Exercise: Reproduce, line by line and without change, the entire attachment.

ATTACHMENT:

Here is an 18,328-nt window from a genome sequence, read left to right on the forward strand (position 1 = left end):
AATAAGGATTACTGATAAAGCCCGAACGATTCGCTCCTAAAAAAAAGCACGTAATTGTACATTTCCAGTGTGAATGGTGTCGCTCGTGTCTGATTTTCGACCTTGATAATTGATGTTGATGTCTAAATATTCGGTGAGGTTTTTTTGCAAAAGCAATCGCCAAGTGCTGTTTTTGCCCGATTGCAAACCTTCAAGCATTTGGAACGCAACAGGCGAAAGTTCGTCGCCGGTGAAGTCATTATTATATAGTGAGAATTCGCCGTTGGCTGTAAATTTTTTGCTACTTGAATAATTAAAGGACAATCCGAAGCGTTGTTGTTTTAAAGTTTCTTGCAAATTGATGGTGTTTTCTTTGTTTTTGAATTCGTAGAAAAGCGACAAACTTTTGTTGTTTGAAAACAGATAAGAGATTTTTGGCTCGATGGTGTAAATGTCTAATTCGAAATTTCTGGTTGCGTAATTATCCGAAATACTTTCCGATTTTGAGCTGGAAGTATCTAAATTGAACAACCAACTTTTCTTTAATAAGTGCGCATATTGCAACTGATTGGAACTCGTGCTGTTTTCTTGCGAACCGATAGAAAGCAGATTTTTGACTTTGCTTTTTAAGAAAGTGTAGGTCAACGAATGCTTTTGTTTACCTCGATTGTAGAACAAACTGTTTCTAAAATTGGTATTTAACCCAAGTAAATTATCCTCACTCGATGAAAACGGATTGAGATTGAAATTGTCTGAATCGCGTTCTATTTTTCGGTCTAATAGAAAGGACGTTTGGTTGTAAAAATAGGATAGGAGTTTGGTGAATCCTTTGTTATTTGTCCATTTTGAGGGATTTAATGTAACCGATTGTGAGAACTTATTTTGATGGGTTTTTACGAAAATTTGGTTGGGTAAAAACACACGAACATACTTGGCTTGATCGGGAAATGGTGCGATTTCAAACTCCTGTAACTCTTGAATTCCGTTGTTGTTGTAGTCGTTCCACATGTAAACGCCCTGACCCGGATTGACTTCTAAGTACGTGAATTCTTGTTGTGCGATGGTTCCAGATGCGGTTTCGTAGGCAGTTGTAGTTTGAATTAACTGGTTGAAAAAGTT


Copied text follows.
Here is an 18,328-nt window from a genome sequence, read left to right on the forward strand (position 1 = left end):
AATAAGGATTACTGATAAAGCCCGAACGATTCGCTCCTAAAAAAAAGCACGTAATTGTACATTTCCAGTGTGAATGGTGTCGCTCGTGTCTGATTTTCGACCTTGATAATTGATGTTGATGTCTAAATATTCGGTGAGGTTTTTTTGCAAAAGCAATCGCCAAGTGCTGTTTTTGCCCGATTGCAAACCTTCAAGCATTTGGAACGCAACAGGCGAAAGTTCGTCGCCGGTGAAGTCATTATTATATAGTGAGAATTCGCCGTTGGCTGTAAATTTTTTGCTACTTGAATAATTAAAGGACAATCCGAAGCGTTGTTGTTTTAAAGTTTCTTGCAAATTGATGGTGTTTTCTTTGTTTTTGAATTCGTAGAAAAGCGACAAACTTTTGTTGTTTGAAAACAGATAAGAGATTTTTGGCTCGATGGTGTAAATGTCTAATTCGAAATTTCTGGTTGCGTAATTATCCGAAATACTTTCCGATTTTGAGCTGGAAGTATCTAAATTGAACAACCAACTTTTCTTTAATAAGTGCGCATATTGCAACTGATTGGAACTCGTGCTGTTTTCTTGCGAACCGATAGAAAGCAGATTTTTGACTTTGCTTTTTAAGAAAGTGTAGGTCAACGAATGCTTTTGTTTACCTCGATTGTAGAACAAACTGTTTCTAAAATTGGTATTTAACCCAAGTAAATTATCCTCACTCGATGAAAACGGATTGAGATTGAAATTGTCTGAATCGCGTTCTATTTTTCGGTCTAATAGAAAGGACGTTTGGTTGTAAAAATAGGATAGGAGTTTGGTGAATCCTTTGTTATTTGTCCATTTTGAGGGATTTAATGTAACCGATTGTGAGAACTTATTTTGATGGGTTTTTACGAAAATTTGGTTGGGTAAAAACACACGAACATACTTGGCTTGATCGGGAAATGGTGCGATTTCAAACTCCTGTAACTCTTGAATTCCGTTGTTGTTGTAGTCGTTCCACATGTAAACGCCCTGACCCGGATTGACTTCTAAGTACGTGAATTCTTGTTGTGCGATGGTTCCAGATGCGGTTTCGTAGGCAGTTGTAGTTTGAATTAACTGGTTGAAAAAGTT